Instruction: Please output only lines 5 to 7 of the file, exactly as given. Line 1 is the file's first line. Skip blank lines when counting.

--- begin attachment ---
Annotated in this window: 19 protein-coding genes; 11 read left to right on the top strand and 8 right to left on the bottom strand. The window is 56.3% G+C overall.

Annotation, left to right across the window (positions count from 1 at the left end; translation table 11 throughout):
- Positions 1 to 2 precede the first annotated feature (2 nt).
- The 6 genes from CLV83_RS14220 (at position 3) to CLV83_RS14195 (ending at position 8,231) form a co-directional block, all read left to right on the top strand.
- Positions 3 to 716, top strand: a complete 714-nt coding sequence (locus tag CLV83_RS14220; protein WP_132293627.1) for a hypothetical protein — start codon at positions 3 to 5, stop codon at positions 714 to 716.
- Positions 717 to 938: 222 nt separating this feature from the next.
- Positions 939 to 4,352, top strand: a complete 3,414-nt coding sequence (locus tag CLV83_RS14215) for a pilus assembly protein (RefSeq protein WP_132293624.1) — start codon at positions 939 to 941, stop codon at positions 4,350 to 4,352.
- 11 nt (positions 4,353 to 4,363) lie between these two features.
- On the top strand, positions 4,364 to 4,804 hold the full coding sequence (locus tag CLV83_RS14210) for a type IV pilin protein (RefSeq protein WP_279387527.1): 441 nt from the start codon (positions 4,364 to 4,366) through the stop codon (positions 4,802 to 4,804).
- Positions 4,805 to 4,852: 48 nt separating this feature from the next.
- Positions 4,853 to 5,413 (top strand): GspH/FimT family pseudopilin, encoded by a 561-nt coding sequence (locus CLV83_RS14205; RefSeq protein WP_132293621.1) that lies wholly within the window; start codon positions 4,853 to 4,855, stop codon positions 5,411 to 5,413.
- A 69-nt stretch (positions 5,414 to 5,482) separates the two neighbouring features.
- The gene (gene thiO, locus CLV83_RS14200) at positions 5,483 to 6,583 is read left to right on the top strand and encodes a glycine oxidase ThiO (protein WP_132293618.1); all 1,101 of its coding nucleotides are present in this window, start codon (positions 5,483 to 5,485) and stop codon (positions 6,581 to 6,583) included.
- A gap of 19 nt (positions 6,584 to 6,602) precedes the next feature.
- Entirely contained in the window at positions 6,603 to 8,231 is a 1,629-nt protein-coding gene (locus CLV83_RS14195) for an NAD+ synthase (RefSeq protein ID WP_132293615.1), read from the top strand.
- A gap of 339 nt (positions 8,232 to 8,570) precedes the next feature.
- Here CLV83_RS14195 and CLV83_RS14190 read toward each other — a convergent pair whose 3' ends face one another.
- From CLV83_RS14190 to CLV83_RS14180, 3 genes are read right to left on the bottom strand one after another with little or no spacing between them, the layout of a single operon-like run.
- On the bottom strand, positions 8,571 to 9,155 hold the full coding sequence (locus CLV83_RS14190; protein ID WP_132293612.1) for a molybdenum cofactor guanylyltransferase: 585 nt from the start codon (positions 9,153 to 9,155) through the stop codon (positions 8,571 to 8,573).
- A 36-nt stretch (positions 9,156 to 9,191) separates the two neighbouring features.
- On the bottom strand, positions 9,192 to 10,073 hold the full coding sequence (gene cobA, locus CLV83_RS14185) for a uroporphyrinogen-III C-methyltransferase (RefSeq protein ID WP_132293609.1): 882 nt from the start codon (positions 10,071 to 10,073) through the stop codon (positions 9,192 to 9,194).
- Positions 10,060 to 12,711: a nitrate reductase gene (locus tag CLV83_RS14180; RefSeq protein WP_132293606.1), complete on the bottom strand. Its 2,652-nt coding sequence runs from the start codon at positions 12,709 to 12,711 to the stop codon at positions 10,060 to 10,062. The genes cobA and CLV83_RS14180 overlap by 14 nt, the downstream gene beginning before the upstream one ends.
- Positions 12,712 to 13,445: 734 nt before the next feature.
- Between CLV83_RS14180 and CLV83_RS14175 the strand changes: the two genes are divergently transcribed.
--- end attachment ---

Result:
- Positions 3 to 716, top strand: a complete 714-nt coding sequence (locus tag CLV83_RS14220; protein WP_132293627.1) for a hypothetical protein — start codon at positions 3 to 5, stop codon at positions 714 to 716.
- Positions 717 to 938: 222 nt separating this feature from the next.
- Positions 939 to 4,352, top strand: a complete 3,414-nt coding sequence (locus tag CLV83_RS14215) for a pilus assembly protein (RefSeq protein WP_132293624.1) — start codon at positions 939 to 941, stop codon at positions 4,350 to 4,352.